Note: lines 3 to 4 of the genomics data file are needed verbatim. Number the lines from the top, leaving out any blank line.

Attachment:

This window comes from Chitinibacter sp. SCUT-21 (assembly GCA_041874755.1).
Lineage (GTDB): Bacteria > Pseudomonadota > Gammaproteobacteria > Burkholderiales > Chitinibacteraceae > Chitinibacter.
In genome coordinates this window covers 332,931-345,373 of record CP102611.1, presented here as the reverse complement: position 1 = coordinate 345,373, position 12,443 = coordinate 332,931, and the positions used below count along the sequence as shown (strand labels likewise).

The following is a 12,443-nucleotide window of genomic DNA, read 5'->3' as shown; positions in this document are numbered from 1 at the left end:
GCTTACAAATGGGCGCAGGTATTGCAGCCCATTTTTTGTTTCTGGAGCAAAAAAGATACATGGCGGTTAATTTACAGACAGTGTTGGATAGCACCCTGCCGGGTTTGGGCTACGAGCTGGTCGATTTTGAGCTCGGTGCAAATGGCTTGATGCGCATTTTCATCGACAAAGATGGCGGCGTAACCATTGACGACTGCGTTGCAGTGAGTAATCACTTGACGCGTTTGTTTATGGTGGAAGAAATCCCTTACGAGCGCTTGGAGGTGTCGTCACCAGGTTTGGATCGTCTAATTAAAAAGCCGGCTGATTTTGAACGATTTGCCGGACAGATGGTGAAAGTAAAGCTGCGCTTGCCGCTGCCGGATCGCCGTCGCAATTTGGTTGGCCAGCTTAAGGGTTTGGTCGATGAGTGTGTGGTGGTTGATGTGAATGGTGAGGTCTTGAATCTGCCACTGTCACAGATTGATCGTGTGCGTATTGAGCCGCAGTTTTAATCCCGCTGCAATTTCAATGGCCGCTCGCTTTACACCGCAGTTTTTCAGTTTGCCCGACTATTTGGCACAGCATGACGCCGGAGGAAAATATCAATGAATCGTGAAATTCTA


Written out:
In genome coordinates this window covers 332,931-345,373 of record CP102611.1, presented here as the reverse complement: position 1 = coordinate 345,373, position 12,443 = coordinate 332,931, and the positions used below count along the sequence as shown (strand labels likewise).

The following is a 12,443-nucleotide window of genomic DNA, read 5'->3' as shown; positions in this document are numbered from 1 at the left end: